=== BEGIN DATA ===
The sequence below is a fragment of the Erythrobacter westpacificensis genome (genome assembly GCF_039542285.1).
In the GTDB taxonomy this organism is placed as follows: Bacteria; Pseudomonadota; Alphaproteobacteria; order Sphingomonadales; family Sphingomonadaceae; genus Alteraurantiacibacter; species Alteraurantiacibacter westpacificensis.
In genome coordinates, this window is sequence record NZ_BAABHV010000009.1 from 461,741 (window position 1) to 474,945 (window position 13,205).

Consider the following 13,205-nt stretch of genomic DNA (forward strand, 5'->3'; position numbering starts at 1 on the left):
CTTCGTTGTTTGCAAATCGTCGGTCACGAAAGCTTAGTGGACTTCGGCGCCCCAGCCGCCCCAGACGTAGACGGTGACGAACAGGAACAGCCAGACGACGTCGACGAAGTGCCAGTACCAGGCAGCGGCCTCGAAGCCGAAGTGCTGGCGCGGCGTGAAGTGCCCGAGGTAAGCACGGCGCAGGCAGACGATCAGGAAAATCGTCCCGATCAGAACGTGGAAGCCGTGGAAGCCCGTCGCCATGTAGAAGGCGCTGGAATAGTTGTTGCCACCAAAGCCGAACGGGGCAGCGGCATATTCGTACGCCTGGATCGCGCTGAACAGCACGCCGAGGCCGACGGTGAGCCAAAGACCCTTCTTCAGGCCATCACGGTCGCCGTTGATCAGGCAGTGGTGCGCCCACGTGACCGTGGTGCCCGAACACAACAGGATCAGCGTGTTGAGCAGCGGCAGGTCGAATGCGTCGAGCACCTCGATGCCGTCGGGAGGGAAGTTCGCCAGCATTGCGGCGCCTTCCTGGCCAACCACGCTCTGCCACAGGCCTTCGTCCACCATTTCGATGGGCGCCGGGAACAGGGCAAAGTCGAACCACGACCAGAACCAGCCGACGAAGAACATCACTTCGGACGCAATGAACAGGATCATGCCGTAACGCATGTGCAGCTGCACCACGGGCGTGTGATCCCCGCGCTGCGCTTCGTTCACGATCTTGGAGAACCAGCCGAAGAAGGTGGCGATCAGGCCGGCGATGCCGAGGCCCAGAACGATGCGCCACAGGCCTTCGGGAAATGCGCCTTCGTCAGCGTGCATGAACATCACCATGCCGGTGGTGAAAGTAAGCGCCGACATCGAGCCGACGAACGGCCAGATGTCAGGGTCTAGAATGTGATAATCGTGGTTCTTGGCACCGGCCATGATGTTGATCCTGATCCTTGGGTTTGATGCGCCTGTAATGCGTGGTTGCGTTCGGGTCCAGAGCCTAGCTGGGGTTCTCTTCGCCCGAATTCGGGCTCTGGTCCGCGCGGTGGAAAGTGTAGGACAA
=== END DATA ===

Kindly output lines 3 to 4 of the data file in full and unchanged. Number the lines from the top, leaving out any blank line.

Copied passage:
In genome coordinates, this window is sequence record NZ_BAABHV010000009.1 from 461,741 (window position 1) to 474,945 (window position 13,205).

Consider the following 13,205-nt stretch of genomic DNA (forward strand, 5'->3'; position numbering starts at 1 on the left):